Our man in Ouagadougou

There are some things you just wish you could say at some point in life, and there isn’t much that beats ‘And now for the news from our man in Ouagadougou.’ Even when that man is not quite in Ouagadougou, but more like Djibo. Still Burkina Faso, so good enough. (OK, I wouldn’t mind mentioning Tegucigalpa, but for now we’ll stick with Africa.)

Having been put in touch with Stephen Davies who wrote the rather good Outlaw, we’re embarking on a blog tour where a blog tour really makes perfect sense. It’s very hard to tour in person from Djibo. So we’ll do the virtual stuff until such a time as Steve makes it back here. I won’t call it civilisation, as I’m having my doubts about the truth of that now.

We had half planned for him to contribute to Bookwitch earlier this week, but Steve was unexpectedly somewhat stuck in Niger. As you tend to be, sometimes. But now, without more ado; ‘Here is the news from Ouagadougou, and more!’

Fulani friends

“Last month my adopted home Burkina Faso went mad. Students protested on the streets of the capital (the deliciously named Ouagadougou), gangs of phonecard-salesmen smashed up traffic lights and petrol stations, and before we knew it the presidential guard had mutinied and the army was roaming around shooting and looting.

Even in my home town Djibo in the north (described in the Brandt travel guide as a ‘sleepy desert outpost’) schoolboys were on the streets yelling ‘Justice! Justice!’ and throwing stones at the police headquarters. I asked Oumaru, my next door neighbour’s fourteen year-old son, what justice they wanted, and he told me about a schoolboy from a faraway town, Justin Zongo, who had died of head injuries after being beaten up by a policeman. Zongo lit the blue touchpaper, but it could equally have been any of a million other big or small injustices committed over the last twenty-four years by policemen, soldiers, mayors, councillors, and corrupt mid-ranking officials.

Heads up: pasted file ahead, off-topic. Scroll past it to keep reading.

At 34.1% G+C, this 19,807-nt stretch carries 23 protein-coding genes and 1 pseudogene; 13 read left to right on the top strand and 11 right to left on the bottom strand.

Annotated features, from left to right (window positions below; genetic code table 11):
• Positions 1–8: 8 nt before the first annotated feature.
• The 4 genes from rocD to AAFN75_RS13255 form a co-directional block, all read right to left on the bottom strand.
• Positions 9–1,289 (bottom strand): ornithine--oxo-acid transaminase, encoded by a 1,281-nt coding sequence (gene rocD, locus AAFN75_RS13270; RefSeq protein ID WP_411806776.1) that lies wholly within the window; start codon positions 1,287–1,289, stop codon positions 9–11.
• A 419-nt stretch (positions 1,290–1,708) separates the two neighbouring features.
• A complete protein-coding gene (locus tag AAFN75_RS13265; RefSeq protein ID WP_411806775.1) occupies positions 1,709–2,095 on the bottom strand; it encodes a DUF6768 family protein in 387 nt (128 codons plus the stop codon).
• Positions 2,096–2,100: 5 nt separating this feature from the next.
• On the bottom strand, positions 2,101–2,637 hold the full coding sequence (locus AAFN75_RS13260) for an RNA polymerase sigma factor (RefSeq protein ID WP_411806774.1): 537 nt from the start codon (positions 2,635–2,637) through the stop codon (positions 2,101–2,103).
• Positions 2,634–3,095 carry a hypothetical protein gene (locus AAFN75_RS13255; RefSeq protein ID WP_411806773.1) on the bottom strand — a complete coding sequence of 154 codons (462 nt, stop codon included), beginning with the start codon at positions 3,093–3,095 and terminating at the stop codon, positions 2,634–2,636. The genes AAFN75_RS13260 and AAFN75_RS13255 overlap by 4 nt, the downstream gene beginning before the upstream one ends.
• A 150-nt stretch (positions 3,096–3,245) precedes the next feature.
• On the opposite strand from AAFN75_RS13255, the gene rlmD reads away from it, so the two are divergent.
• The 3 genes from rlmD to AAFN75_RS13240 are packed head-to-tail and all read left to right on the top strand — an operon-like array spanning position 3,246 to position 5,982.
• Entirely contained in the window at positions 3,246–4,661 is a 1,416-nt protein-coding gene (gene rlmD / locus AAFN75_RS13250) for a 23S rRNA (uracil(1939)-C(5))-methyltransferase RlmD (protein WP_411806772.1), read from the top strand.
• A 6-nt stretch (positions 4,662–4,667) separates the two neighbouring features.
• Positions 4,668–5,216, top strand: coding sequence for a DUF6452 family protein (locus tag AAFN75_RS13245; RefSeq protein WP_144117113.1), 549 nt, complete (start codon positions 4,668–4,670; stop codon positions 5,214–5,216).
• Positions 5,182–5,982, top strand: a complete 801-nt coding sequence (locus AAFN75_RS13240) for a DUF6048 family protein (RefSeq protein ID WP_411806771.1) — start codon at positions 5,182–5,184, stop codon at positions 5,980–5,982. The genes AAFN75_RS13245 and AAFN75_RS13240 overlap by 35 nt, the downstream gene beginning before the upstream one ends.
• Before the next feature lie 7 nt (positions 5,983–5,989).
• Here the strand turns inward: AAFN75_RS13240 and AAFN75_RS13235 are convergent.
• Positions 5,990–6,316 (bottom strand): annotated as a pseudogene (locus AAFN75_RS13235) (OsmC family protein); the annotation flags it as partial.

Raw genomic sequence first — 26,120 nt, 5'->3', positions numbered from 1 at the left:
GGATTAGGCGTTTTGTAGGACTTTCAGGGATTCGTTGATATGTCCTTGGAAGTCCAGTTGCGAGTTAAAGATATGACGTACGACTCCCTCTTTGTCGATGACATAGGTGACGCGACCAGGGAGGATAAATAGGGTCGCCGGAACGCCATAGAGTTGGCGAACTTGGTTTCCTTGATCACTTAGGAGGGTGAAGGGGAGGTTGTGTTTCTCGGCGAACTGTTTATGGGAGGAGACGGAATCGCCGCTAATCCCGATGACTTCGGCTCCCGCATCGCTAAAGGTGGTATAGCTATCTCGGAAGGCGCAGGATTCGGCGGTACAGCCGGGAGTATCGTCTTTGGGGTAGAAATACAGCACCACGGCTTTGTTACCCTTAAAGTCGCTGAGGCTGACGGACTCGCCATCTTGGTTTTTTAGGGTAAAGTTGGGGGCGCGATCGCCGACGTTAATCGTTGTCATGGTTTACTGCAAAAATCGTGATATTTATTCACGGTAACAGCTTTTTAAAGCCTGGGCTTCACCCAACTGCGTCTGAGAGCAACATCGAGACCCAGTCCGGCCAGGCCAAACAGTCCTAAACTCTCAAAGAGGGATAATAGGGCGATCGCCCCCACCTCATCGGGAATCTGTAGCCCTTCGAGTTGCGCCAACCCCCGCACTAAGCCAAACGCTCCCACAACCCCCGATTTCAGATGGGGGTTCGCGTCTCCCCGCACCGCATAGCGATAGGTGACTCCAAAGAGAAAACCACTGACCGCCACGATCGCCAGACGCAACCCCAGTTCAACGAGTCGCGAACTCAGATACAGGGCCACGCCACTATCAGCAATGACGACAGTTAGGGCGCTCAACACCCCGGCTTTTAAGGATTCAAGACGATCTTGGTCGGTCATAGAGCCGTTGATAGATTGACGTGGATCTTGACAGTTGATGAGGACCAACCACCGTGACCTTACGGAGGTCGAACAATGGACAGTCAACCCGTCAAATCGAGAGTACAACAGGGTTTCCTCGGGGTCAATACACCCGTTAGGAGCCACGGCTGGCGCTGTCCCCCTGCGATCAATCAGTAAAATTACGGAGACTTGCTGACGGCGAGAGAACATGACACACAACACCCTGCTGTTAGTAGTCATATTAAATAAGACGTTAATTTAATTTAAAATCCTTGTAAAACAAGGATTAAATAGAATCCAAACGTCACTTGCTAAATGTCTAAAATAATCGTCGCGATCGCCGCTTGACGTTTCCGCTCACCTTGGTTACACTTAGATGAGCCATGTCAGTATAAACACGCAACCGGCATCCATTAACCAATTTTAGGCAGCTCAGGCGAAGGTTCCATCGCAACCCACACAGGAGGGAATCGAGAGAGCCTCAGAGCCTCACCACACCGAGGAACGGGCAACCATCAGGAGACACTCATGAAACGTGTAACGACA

Must be something in the water. Whilst Oumaru and his schoolmates were protesting, my new book ‘Outlaw’ was being printed, and that also contains – no, is – a cry for justice. The main character – the Chameleon – is an outlaw who lives in the desert near Djibo. Surrounded by his loyal gang, he cheerfully goes about righting wrongs, outing villains, robbing from the rich and giving to the poor. How I wish he would come to life!”

Well, who doesn’t? The Chameleon is a worthy modern successor to the Scarlet Pimpernel and others.

I might have forgotten to mention this, but I do think you should read Outlaw. If only for Justin Zongo.

7 responses to “Our man in Ouagadougou

  1. I adore The Scarlet Pimpernel, so it sounds like this book would be right up my alley.

    PS, Ouagadougou has come to my rescue at many a trivia night.

  2. Wow, Ebony, you knew of Ouagadougou already, I’m impressed! It’s worth a visit sometime – Ouaga has an excellent biennial film festival called FESPACO and a (tbh less excellent) book festival called FILO.

  3. Tomorrow Steve will be doing something over at The Book Zone (For Boys):

  4. OK, OK! Is it set in Burkina Faso? I sponsor a child there. More reason to read it….

    • How interesting. Do you know what town (s)he lives in?

      I would have finished Outlaw earlier if it weren’t for you, Meg 😉 I was writing in Chichester library (taking a year out from Africa) and happened to pick up a copy of ‘How I Live Now’ on my lunch break. ‘Lunch’ took four and a half hours. Great book, very moving, no regrets about the delay!

  5. Meg, it is. You must.

    Steve, you and I think alike! HILN is my favourite. But I did let my (first) read stretch a little longer. And I doubt any of us noticed that Outlaw arrived four hours late…

  6. Pingback: Outlaw blog tour : Voice in the Desert

Leave a Reply

Fill in your details below or click an icon to log in:

WordPress.com Logo

You are commenting using your WordPress.com account. Log Out /  Change )

Twitter picture

You are commenting using your Twitter account. Log Out /  Change )

Facebook photo

You are commenting using your Facebook account. Log Out /  Change )

Connecting to %s

This site uses Akismet to reduce spam. Learn how your comment data is processed.